in understanding user expectations and making design recommendations."

Two Simple Post-Test Questions
By Jared Spool.
"This simple technique of asking two questions often provides us some 
nice insights into where the participant's mind is at and the lasting 
impressions they had from the test experience."

Site Audits 1: Introduction to Site Audits
By David Moore.
"You have a website, and you've been checking its performance against 
the targets you set during its planning (you did set measurable 
targets, didn't you?). You're also monitoring the traffic figures and 
feedback regarding the site. So far so good, but you still not might 
not be getting a real sense of how well your site is functioning - is 
the content up to date and well-written, does the search feature work 
well, are the navigation and orientation clear? A structured evaluation 
can deliver real benefits, providing a detailed picture of your current 
site, helping you create a prioritized roadmap for improvements.

Site Audits 2: How to Conduct an Audit
By David Moore.
"Reviewing your site is important, but there are many different 

Site Audits 2: How to Conduct an Audit
By David Moore.
"In the previous article in this series, we looked at the basics of 
site audits, including why they're useful and the different approaches 
to auditing. This time, we'll look in more detail in how to conduct a 
site audit, using the 'light' version of our auditing tool as a guide."

Site Audits 3: Benchmarking and Recommendations
By David Moore.
"In the previous two months we've looked at why you should carry out a 
site audit, and how best to do it. This month, we conclude the series 
by exploring how to make best use of the information you've gained from 
the audit."

How Personas and Scenarios can Change your Website for the Better, part 
By John Wood.
"This is the first of two articles in which I'll be making the business 
case for using personas and scenarios to improve your website. I'll 
give you a flavor of what's involved in using the personas and 
scenarios and provide a few examples of the kinds of problems we've 
solved for our clients using these techniques. In this first article, 
we'll look at the core concepts of personas, leaving scenarios until 
next month."

+04: EVENTS.

MERLOT International Conference
August 8-11, 2006.
Ottawa, Ontario, Canada

+05: FLASH.

A Modern Approach to Flash SEO
By Geoff Stearns.
Geoff advises designers who want search engines to index the contents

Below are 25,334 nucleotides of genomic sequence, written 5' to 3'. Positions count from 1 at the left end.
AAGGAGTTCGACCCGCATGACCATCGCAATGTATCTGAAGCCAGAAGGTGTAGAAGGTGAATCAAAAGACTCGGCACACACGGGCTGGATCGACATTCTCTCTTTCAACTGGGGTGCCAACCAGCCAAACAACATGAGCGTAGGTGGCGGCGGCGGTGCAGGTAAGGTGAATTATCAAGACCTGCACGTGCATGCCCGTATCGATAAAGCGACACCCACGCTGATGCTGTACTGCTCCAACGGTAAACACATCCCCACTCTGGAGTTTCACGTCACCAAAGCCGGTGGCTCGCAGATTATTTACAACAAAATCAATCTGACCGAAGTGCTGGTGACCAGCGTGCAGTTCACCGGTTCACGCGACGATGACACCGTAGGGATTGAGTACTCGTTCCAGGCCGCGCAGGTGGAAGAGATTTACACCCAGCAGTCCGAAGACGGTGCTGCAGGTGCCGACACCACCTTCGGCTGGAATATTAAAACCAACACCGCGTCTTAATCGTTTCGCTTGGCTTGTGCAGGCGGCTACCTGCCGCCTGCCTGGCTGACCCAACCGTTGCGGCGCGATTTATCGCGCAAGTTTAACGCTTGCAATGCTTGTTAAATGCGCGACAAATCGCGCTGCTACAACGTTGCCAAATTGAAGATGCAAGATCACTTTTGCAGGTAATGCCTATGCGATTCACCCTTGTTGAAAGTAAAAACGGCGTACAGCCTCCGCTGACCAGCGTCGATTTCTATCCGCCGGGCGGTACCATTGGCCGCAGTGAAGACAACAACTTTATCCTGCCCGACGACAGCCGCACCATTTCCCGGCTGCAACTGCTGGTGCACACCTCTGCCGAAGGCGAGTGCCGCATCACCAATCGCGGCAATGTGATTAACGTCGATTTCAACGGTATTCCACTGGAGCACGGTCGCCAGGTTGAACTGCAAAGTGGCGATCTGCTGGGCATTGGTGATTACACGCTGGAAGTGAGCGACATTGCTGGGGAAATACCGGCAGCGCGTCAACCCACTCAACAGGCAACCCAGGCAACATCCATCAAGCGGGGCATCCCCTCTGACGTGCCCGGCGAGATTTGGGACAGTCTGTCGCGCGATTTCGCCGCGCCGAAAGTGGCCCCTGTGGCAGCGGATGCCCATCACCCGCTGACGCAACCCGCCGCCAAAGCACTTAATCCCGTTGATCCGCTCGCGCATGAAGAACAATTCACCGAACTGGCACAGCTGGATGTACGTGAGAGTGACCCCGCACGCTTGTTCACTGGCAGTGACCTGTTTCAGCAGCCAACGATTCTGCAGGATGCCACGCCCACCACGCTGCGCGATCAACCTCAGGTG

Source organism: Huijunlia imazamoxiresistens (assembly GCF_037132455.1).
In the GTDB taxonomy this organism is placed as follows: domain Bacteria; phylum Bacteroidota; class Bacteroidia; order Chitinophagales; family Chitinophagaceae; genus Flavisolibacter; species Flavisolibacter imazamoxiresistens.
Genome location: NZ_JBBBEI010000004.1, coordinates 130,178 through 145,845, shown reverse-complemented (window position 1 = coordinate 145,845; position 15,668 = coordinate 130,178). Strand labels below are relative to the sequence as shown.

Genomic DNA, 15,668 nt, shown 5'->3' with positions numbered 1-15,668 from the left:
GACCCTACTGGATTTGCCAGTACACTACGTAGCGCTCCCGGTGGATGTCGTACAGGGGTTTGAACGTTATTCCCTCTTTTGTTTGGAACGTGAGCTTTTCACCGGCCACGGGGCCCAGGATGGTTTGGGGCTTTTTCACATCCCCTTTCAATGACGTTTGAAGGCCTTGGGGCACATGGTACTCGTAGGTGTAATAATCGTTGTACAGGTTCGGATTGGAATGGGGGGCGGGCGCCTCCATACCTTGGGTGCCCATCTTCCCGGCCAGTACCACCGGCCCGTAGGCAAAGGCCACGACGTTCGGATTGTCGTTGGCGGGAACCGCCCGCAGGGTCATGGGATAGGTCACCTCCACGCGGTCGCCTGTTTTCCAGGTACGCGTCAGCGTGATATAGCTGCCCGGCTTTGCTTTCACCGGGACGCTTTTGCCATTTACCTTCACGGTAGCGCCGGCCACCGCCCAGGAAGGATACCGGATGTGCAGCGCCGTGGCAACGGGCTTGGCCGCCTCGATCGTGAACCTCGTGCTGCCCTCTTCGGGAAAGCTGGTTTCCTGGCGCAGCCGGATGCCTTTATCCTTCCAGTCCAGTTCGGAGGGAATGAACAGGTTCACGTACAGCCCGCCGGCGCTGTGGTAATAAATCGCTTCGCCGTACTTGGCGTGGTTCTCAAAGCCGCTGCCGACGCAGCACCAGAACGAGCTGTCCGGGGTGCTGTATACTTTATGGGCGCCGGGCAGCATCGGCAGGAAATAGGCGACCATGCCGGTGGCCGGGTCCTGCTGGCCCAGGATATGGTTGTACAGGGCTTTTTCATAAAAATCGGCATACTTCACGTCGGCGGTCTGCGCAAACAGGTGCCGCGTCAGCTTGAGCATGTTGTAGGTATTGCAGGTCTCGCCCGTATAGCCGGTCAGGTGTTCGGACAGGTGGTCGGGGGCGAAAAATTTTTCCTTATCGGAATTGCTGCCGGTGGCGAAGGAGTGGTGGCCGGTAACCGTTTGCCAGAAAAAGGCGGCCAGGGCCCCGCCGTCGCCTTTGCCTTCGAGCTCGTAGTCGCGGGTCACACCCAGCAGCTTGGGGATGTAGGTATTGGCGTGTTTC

of their Flash files to fully separate content from presentation and 
behaviour, and use JavaScript to progressively load the Flash content.


Card Sorting for Intranet Information Architecture
By Nick Besseling.
"A relatively large navigation list (about 50 content areas) of 
'un-substructured' finance related material. The intranet in question 
uses single menu pages for each of 8 main information groups and the 
above list was part of the wider finance information group. Some work 
had already be done on other subsections (i.e purchasing). But the rest 
of the content, which included policies, procedures and other reference 
material, was all in the same sub-section. The list was structured by 
alphabetical order only."


How to Bluff Your Way in DOM Scripting
By Aaron Gustafson and Jeremy Keith.
South by Southwest presentation slides.

JavaScript Arrays: Pushing, Popping and Shifting
By Jagadish Chaterjee.
"This is the fourth article in the series and mainly concentrates on 
working with multiple arrays effectively..."

AJAX and Accessibility
By Sandy Clark.
"There are a lot of questions out there about Ajax and Accessibility. I 
want to clear up some misconceptions if I can..."

AJAX, JavaScript and Accessibility
By Robert Nyman.
"With the advent of mass-hype for building AJAX solutions, I find it 
necessary to shed some light of AJAX and JavaScript implementations and 
how they relate to and affect accessibility, and to explain how they 
can both co-exist; that one doesn't exclude the other."


Jakob Nielsen Says Function Drives Form (Interview)
By Mike Elgan.
"In our first online video in the Great Minds in Development series, 
Dr. Jakob Nielsen tackles the issues of designing for usability and how 
to maximize usability in the apps you build. In this interview, he 
discusses everything from the proper attitude for programmers (why 
being smart might be bad for your code), to the importance of 
prototyping in design, to the reasons why PDF, Flash and local search 
engines can hurt more than they help."

WaSP Interviews Tim Hannigan
On Queen's University's Conversion to Web Standards
By WaSP.
"After leaving Web design work in the 1990's, Tim Hannigan's interest 
was renewed by the increased discussion, awareness, and use of 
standards in Web technologies in 2003. How have Web Standards, 
accessibility, and content management systems become integral to the 
success of the Queen's site? We talked with Tim to find out."

An Interview with Dean Edwards
By Jonathan Snook.
"Dean talks about his background, explains just why he's waging war on 
browser inconsistencies, and gives a succinct explanation of his 
preferred way of creating objects in JavaScript (using the prototype 

Abolish the Intranet Steering Committee?
By Jane McConnell.
"I met a company last week who told me that had abolished their senior 
management intranet steering committee. They said their intranet was 
mature now, was an accepted way of working, and that the committee no 
longer had reasons to meet."


Improving Search Usability
By John Wood.
"Searching is a crucial feature in any website, but often developers 
don't make it as easy to use as it could be. Here we offer guidelines 
for the three main search components: search controls, the search 
returns, and metadata."

Does Search Need to be in the Upper Right?
By Jared Spool.
"Just because users expect the search box to be in the upper right (at 
least 27% of the time), doesn't mean that they can't adjust to finding 
it in other places. After all, we humans are exceptionally adaptable to 
our surroundings. We can survive when the search box is 400 pixels to 
the left or 100 pixels down...Our experience is a well-designed page 
trumps user expectations every time."

+10: PHP.

Autofilled PHP Forms
By Gavin Andresen.
"PHP makes handling interactive web pages easy--but when you have large